Monday, April 30, 2018

The Dunn Garden

Registered on the list of  The National Registry of Historic Places, the Dunn Garden is a private garden on the grounds of the estate of Arthur Dunn, who made his fortune in the fish cannery business. The estate was developed as the site of his family summer house in 1914. It is open to the public, by reservation, for tours. 

On Saturday we returned to this lovely garden after our previous visit several years ago, this time with our garden group. The light rain and dull skies made for a fresh garden and for good photography. 

About the Gardens

The esteemed Olmsted Brothers Landscape firm designed the Dunn Gardens in 1915. One hundred years later the vision of the Gardens as a place of timeless grace has been realized. Notable features include naturalistic groupings of trees, broad lawns with borders of shrubs, and woodland walks.  Plants range from diminutive erythroniums to large rhododendrons and towering Douglas firs.

Getting the history from our tour guides in the visitor room, which is the sun room of one of three houses on the property. Family members still live in the other two. 

With the towering trees and old rhododendrons overhead, is is easy to miss the abundance of plant life on the ground level, but to me it is where most of the magic is, especially in spring, when plants emerge and spring ephemerals put on their show before fading away. 

A very well placed glass installation. 

Many of the herbaceous plants are natives, like the False Solomon's Seal with its frothy blooms. 

Garden maintenance is on-going, and many of the beds have recently been reworked, so new plants, like these hellebores, have been added, while natural ground cover like the oxalis and the fringe cup are encouraged. 

A lovely pink erythronium, or Fawn Lily or Avalanche Lily, depending whether they are growing on a stream side or a mountain meadow, set against the leaves of a Himalayan lily. That's the big and the small of herbaceous plants. The lily, a Cardiocrinum giganteum, will tower up to twelve feet high when it blooms in the seventh year of its life.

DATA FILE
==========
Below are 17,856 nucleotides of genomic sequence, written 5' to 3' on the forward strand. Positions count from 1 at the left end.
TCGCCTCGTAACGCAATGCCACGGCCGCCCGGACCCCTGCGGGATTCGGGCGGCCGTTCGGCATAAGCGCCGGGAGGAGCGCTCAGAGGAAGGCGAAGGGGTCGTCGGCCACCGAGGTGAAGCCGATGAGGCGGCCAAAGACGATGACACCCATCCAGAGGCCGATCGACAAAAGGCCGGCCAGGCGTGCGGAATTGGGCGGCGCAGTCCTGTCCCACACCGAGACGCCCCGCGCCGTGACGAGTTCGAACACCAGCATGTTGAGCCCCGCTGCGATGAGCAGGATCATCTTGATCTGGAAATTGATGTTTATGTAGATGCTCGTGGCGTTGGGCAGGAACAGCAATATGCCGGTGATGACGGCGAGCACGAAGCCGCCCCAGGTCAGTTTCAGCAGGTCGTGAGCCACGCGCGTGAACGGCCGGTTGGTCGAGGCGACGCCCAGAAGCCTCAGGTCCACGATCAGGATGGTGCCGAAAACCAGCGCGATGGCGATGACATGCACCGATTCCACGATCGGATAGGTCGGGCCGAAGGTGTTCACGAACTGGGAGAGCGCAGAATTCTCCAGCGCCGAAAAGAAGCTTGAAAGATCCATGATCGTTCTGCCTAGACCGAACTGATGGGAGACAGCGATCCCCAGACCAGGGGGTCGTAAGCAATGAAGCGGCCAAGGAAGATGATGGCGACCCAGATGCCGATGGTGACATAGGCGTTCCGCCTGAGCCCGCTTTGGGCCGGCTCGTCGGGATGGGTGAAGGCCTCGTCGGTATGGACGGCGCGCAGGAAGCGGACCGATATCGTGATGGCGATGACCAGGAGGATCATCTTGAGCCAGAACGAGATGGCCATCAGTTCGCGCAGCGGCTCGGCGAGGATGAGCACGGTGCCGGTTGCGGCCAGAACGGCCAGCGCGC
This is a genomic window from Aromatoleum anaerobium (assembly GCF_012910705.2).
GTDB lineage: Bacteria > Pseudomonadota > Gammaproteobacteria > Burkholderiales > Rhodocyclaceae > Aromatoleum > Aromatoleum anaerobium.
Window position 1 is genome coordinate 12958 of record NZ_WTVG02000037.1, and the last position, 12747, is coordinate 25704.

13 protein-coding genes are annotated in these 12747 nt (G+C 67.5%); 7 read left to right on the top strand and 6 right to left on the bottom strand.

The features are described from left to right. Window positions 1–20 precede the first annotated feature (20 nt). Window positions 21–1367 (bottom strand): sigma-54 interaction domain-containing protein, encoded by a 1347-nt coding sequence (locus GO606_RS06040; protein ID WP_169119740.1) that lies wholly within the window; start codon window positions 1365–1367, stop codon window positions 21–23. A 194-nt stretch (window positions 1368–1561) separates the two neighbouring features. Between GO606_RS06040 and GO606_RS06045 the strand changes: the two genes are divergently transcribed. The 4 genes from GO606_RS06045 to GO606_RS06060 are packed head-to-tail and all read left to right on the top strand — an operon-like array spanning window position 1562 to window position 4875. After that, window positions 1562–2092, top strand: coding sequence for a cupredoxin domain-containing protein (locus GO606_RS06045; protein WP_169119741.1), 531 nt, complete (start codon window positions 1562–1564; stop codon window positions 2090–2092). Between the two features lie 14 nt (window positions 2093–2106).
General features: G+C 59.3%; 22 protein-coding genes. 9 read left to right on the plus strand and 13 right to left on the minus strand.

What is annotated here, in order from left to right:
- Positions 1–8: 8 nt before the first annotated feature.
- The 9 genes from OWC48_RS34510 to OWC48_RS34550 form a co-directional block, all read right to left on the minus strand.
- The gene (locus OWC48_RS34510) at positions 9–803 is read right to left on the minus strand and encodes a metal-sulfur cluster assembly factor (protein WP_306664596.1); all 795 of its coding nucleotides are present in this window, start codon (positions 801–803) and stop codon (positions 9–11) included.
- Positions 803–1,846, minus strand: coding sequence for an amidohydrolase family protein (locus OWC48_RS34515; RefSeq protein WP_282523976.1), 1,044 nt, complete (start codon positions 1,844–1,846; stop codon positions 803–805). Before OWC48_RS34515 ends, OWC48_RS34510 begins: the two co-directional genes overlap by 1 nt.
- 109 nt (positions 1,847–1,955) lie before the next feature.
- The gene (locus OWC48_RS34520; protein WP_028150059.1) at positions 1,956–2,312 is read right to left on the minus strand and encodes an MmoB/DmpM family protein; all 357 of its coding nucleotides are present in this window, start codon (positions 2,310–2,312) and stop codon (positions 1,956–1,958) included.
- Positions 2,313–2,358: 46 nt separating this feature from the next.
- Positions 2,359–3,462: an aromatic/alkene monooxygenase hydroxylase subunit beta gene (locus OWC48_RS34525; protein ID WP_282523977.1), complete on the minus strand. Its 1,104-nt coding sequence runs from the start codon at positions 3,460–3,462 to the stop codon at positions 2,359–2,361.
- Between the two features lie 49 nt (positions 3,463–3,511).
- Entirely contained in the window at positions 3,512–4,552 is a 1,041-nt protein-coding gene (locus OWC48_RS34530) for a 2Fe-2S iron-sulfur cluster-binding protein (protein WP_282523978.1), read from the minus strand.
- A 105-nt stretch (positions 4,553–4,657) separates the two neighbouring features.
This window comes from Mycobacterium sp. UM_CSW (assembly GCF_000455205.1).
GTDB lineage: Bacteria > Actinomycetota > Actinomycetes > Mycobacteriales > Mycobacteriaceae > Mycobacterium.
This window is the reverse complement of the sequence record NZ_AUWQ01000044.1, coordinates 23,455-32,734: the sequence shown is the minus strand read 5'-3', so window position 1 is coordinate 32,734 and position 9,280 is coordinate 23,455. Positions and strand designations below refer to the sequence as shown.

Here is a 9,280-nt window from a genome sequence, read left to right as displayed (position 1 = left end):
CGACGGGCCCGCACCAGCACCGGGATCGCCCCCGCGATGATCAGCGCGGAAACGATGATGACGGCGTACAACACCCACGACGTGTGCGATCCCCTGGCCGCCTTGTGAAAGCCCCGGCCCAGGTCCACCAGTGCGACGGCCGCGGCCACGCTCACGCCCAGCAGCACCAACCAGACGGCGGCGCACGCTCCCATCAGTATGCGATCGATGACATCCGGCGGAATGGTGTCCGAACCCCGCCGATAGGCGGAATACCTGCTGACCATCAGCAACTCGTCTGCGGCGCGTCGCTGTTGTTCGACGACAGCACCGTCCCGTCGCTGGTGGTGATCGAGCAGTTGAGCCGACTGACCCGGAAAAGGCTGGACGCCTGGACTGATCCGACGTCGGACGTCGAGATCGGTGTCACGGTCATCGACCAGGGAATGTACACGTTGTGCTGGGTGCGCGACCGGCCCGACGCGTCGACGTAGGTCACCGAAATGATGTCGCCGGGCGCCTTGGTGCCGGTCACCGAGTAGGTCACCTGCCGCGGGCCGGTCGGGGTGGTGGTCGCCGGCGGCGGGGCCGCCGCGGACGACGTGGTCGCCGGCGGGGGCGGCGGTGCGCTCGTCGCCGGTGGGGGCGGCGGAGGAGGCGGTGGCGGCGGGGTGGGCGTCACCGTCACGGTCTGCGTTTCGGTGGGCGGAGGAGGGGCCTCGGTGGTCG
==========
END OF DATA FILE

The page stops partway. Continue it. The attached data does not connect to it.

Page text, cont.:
There are many different varieties of trillium in this garden

There are also many varieties of Epimediums, each with distinctive leaf shapes and delicate little flowers in early spring. While the flowers are delicate looking, these plants are tough, thriving in dry shade under big trees. 
The summer house, rebuilt from the original, and still a private Dunn family residence, at the head of the great lawn. 
A yellow magnolia
White, native erythronium. 
This property was logged off when the Dunn first bought it, so the trees here were planted in 1915. Hundred year old Douglas Firs are majestic.

This arbor is really a hundred year old Magnolia stellata. 

Old Beech trees are typical of Olmstead gardens. 

The story is that Mrs. Dunn didn't like taking care of the roses that were originally here, so she had heather planted instead. 

The Woodland Walk, along one side of the Great Lawn.

The tennis lawn, now an event site.

Back at the Caretakers Cottage/Visitors Center there is a remarkable garden surrounding the back terrace. These old moss covered fern hummocks were quite fascinating. 

More epimediums. 

Since it was raining, I came with my small Canon camera. Unfortunately I also had an almost dead battery and the spare was also dead, not my finest hour as a photographer. I then switched to my iPhone 5, which is not the best of cameras, but serviced. Then it told me that my memory storage was full, so, perhaps to your relief, I gave up and just enjoyed the experience as we toured Arthur's Garden on the other side of the property,

With the rain let up, and robins chirping their delight, we walked on moss and under towering trees and blooming shrubs, and I soaked it all in and sighed with pleasure. 

I hope you enjoyed your tour, and if you live anywhere near Seattle, you really should try to visit this garden in spring.